Express

The Anti-Bloombergistas and the City in Exile

Just make him stop speakin’ Spanish. That’s all I’m sayin’. We can’t go on like this son. Wit’ this guy speakin’ Spanish everyday in his press conferences man. Givin’ directions about Swine Flu in Spanish.

Letter to India: The Platform of Hope

The most predictable thing about national elections in India seems to be their relative unpredictability. At least opinion and exit polls get it vaguely wrong almost every time, and this time they were sometimes glaringly off the mark.

Love in the Time of Swine Flu: David Lida’s Affair with Mexico City

Smell that? It’s the smell of Deep Time. Not in the scientific sense of the fathomless vastness of geological time, but in the mythic, plumed-serpent, under-the-jaguar-sun sense. The Mexican sense.

Hope for Justice at the World’s Court? Pamela Yates with Williams Cole

For 20 years now, the Human Rights Watch International Film Festival (June 11th-25th at the Walter Reade Theater) has programmed documentary, narrative and animation from all over the world—including the U.S.—that engage issues and present stories that are often only blips in the American mainstream news.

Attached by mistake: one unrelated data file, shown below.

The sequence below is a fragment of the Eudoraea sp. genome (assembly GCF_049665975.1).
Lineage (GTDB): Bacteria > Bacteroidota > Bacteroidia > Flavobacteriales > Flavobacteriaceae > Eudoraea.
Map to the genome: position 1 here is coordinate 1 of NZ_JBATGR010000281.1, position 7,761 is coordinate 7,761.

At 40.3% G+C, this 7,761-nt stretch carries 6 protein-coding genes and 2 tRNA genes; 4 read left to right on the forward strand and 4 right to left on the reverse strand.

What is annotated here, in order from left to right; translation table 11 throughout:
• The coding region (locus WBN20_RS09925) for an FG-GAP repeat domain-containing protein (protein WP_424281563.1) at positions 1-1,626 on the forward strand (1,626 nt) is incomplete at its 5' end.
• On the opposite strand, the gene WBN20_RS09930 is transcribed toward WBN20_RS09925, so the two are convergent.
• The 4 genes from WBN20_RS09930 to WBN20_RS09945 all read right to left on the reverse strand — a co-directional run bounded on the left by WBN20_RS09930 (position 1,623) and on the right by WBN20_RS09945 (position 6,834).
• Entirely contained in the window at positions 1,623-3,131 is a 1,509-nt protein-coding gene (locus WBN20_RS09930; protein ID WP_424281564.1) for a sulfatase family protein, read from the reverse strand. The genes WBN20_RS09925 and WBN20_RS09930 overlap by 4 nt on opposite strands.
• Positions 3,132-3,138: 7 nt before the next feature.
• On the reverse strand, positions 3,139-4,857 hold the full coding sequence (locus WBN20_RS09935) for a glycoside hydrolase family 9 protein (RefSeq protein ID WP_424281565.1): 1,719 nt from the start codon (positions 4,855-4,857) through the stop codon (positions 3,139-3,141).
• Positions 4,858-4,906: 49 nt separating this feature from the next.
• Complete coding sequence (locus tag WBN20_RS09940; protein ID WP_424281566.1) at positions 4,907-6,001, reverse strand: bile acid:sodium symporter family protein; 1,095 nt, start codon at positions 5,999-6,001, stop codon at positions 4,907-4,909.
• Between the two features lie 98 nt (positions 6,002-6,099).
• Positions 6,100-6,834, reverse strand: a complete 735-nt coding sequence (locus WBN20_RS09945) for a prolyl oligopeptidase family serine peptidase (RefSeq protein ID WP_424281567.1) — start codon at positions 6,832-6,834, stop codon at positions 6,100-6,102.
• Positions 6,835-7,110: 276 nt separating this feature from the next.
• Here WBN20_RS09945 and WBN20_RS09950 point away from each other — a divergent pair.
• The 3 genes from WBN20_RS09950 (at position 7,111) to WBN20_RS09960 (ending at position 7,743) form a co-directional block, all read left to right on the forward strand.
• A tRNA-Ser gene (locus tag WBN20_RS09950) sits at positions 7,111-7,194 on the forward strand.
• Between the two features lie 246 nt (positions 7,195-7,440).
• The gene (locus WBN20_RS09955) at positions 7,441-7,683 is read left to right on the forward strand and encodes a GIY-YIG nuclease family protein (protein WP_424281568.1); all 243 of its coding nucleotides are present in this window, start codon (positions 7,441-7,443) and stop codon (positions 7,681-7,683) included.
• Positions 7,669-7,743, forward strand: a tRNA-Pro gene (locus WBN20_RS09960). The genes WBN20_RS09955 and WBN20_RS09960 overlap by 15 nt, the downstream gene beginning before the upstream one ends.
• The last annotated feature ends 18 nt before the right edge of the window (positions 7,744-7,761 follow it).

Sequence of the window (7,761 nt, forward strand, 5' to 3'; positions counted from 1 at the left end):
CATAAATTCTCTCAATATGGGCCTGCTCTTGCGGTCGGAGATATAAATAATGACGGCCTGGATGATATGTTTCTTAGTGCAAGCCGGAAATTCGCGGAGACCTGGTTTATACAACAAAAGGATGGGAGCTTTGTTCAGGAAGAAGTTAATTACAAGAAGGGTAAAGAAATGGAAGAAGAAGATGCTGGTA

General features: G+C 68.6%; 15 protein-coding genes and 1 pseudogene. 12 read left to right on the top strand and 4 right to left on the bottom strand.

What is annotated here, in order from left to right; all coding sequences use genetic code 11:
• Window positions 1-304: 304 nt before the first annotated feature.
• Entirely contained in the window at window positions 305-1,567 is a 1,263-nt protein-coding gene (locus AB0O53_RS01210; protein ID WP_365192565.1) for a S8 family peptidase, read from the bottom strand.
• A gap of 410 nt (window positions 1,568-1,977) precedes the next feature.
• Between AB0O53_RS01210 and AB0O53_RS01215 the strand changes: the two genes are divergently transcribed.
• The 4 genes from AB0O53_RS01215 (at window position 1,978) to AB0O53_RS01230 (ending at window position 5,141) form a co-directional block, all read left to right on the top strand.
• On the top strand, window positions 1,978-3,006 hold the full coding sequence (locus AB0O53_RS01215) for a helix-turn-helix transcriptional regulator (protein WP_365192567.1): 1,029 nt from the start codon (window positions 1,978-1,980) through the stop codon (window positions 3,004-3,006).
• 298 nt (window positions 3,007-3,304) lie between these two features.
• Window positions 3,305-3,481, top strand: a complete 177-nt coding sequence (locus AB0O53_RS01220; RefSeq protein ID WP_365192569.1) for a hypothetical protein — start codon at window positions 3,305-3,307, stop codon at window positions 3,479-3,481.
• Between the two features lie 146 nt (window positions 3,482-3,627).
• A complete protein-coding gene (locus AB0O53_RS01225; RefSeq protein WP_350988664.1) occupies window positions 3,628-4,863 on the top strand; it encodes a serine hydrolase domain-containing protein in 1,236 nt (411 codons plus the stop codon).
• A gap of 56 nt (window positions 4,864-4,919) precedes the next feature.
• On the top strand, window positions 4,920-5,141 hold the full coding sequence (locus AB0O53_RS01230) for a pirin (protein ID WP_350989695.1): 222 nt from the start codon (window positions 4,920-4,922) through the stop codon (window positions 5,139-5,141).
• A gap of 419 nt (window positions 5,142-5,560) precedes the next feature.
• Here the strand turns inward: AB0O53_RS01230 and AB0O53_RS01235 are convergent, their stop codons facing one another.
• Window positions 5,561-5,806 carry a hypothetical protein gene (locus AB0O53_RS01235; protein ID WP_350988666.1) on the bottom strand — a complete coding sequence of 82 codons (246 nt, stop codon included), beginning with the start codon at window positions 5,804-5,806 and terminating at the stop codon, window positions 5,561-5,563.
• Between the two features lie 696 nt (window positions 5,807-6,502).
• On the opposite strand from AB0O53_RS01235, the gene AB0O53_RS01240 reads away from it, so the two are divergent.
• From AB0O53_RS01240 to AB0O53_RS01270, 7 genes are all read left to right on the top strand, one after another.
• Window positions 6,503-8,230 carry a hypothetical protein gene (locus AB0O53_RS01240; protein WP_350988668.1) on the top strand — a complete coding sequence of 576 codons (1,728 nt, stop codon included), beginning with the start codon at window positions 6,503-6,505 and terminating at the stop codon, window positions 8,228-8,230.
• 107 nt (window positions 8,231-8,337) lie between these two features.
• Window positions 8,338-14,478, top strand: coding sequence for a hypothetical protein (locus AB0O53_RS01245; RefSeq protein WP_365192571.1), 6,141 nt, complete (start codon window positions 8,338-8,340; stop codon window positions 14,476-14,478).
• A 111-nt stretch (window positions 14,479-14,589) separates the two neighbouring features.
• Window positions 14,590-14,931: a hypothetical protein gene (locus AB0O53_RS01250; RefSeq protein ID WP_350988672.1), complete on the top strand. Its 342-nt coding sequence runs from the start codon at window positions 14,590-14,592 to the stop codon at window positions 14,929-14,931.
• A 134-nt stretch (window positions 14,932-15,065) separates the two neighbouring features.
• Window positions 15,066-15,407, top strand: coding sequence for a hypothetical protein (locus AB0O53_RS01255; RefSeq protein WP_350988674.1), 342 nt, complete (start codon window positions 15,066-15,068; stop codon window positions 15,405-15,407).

Something About Histories in Berlin

Five years ago, I tried to kill myself. At least I think I did. I was very drunk; I had taken a lot of pills.

Down in Jamaica: A Journey to the Calabash International Literary Festival

The smell of wet garbage and puke permeates the 3:30 a.m. West Village air. Crossing the street to avoid a tipsy homeless man, I pass by some students jamming on a discarded piano, trying to conjure up the artistic frivolity and earnestness that has long since disappeared from this pocket of Manhattan.

A Global Look at Women’s Rights

Regardless of their stance on abortion, Westerners often have no problem dismissing as backward and misogynistic the practice of routinely aborting female fetuses.

The Pre-Fast Food Era: The Food of a Younger Land

Mark Kurlansky’s new book, The Food of a Younger Land might have a better back story than any book that has come out in the last several years.

Addictive, Ephemeral Stories in a Digital Age

Susan Boyle was introduced to the world on Saturday, April 11. You may have already forgotten her, but most likely she’s still kicking around somewhere in your head.

Lost and Found in Bangkok

Lawrence Osborne is not your mother’s travel writer. Ironically, he may be your grandmother’s. This is not to suggest that his new book, Bangkok Days: A Sojourn in the Capital of Pleasure, is stodgy or uptight.

An Interstate of Words

It Might Do Well With Strawberries, a new book by David Matlin, sits at the blurry edges between diary, polemic, poetry, and essay collection. For the most part, Matlin, a West Coast poet who has previously written about the American prison system, constructs the book as a set of excerpts from his journals from early 2004 through the end of 2005.

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JUNE 2009

All Issues